Stakes are high: crunch time on Egrant

The stakes are very high for all those involved including Prime Minister Joseph Muscat, Opposition leader Simon Busuttil and blogger Daphne Caruana Galizia.

The stakes are very high for all those involved including Prime Minister Joseph Muscat, Opposition leader Simon Busuttil and blogger Daphne Caruana Galizia.

If the allegations are fabrication based on a narrative linking a series of dots based on plausible conjectures – all aimed at giving credence to the claim that Michelle Muscat is the beneficial owner of Egrant – we are faced with an attempt to distort public opinion on the eve of a general election when the opposition is lagging in the polls. 

The claims have been fully endorsed by the Opposition, which raises the stakes for Simon Busuttil. The PN is not simply calling for an investigation to establish the truth but has already concluded that Muscat is Egrant’s owner. Although the reproduced text of the alleged declaration of trust has been posted by Caruana Galizia, if this is exposed as a fabrication it would be costly for the PN.

Moreover if the issue drags on without the presentation of any documented evidence substantiating the claims, Muscat can easily turn the tables accusing Busuttil of being dishonest by using unsubstantiated claims in his bid to win power.

But if the allegations are true, the PM – who has repeatedly denied owning Egrant – would have been caught lying. His only way to remain in power is to continue lying and crying frame-up. Unless he resigns. Either way the consequences on democracy will be devastating. It would mean that the 2013 landslide election would have delivered a government of crooks and that the PM had repeatedly lied to the nation. Even more damning is the implication that a company owned by the Prime Minister of a EU country was receiving payments from Azerbaijan, a country known for its caviar diplomacy.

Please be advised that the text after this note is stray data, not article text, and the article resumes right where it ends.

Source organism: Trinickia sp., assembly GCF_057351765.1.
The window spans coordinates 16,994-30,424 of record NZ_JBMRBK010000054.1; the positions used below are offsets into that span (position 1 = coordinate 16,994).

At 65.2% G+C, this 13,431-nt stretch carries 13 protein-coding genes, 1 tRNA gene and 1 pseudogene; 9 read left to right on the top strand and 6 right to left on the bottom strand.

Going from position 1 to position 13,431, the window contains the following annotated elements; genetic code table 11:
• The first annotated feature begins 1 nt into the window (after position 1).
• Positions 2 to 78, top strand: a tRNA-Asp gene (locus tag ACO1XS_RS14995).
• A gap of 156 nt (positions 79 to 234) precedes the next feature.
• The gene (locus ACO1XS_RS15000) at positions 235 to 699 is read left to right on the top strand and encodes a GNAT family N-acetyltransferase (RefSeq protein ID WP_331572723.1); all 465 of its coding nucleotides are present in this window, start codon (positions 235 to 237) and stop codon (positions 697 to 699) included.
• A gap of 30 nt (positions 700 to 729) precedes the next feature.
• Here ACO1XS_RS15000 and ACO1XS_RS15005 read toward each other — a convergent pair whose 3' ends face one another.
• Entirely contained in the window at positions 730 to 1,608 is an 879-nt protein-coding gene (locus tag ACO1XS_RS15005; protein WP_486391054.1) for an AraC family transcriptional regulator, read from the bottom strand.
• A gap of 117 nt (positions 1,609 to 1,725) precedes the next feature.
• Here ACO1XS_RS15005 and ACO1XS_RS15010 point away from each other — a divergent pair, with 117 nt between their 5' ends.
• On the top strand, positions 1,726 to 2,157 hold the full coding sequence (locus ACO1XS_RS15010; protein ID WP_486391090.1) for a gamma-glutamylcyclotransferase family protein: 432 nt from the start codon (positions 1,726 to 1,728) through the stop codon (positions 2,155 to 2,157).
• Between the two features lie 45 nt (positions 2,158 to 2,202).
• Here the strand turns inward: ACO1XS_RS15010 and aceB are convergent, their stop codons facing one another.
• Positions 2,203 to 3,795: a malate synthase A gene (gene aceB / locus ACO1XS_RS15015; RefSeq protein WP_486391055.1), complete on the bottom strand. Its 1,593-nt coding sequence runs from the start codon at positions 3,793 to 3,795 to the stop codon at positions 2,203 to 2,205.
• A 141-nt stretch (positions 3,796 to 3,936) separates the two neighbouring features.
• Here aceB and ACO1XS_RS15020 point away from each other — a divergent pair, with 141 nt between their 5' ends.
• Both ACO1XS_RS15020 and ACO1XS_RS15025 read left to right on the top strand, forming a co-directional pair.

In a case where claims may look too big and devastating to be true for some, and too big and devastating for others to be false, much hinges on the credibility of the Prime Minister, which has already suffered a big blow last year when news emerged of Konrad Mizzi’s secret company.

Ironically the greatest problem for Muscat and what lends credence to Caruana Galizia’s claim is his own track record when facing the Panama Papers revelations in the past year. Why on earth did Muscat decide to retain Mizzi in his cabinet and Keith Schembri as chief of staff after their names surfaced in the Panama Papers?

One possible answer is that Muscat could not expect them to resign because he himself had a finger in the pie. Which is why the claim that Michelle Muscat is the owner of Egrant provides a plausible answer to this question. 

The PM himself now admits that he initially failed to address speculation on ownership of Egrant, which company was formed on the same day as Tillgate and Hearnville in July 2013, but requested for formation in an email from Nexia’s Karl Cini just a few days after Labour won power in March 2013.

Mizzi’s initial attempt to derail the media by revealing his trust in New Zealand before it emerged that he had a Panama company also contributed to a climate of distrust which made the government less credible. 

Bearing on Muscat’s credibility is the institutional failure by police and the FIAU to fully investigate Konrad Mizzi for opening a company whose set-up “looks like money laundering”, according to PANA committee chairman Werner Langen. Moreover Nexia BT was never investigated despite the trail of failed attempts to open bank accounts in Dubai.